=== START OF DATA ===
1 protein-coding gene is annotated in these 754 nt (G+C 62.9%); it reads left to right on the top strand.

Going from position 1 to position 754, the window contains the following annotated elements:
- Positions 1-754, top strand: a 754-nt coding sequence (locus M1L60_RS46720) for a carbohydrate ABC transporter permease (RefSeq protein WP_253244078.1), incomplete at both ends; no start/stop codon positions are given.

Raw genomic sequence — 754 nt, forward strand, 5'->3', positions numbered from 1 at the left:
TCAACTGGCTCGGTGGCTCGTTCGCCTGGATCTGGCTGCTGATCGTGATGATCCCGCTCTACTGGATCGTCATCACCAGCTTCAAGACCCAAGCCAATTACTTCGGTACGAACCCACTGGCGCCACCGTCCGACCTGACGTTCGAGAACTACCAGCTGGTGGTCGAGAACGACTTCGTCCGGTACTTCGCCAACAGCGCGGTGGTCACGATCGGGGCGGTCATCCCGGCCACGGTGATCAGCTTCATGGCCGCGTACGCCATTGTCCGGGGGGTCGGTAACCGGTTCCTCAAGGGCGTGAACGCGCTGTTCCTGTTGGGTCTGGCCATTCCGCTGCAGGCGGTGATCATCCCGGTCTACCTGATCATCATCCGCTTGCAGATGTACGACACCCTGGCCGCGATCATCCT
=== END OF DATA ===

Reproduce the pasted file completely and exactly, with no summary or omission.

1 protein-coding gene is annotated in these 754 nt (G+C 62.9%); it reads left to right on the top strand.

Going from position 1 to position 754, the window contains the following annotated elements:
- Positions 1-754, top strand: a 754-nt coding sequence (locus M1L60_RS46720) for a carbohydrate ABC transporter permease (RefSeq protein WP_253244078.1), incomplete at both ends; no start/stop codon positions are given.

Raw genomic sequence — 754 nt, forward strand, 5'->3', positions numbered from 1 at the left:
TCAACTGGCTCGGTGGCTCGTTCGCCTGGATCTGGCTGCTGATCGTGATGATCCCGCTCTACTGGATCGTCATCACCAGCTTCAAGACCCAAGCCAATTACTTCGGTACGAACCCACTGGCGCCACCGTCCGACCTGACGTTCGAGAACTACCAGCTGGTGGTCGAGAACGACTTCGTCCGGTACTTCGCCAACAGCGCGGTGGTCACGATCGGGGCGGTCATCCCGGCCACGGTGATCAGCTTCATGGCCGCGTACGCCATTGTCCGGGGGGTCGGTAACCGGTTCCTCAAGGGCGTGAACGCGCTGTTCCTGTTGGGTCTGGCCATTCCGCTGCAGGCGGTGATCATCCCGGTCTACCTGATCATCATCCGCTTGCAGATGTACGACACCCTGGCCGCGATCATCCT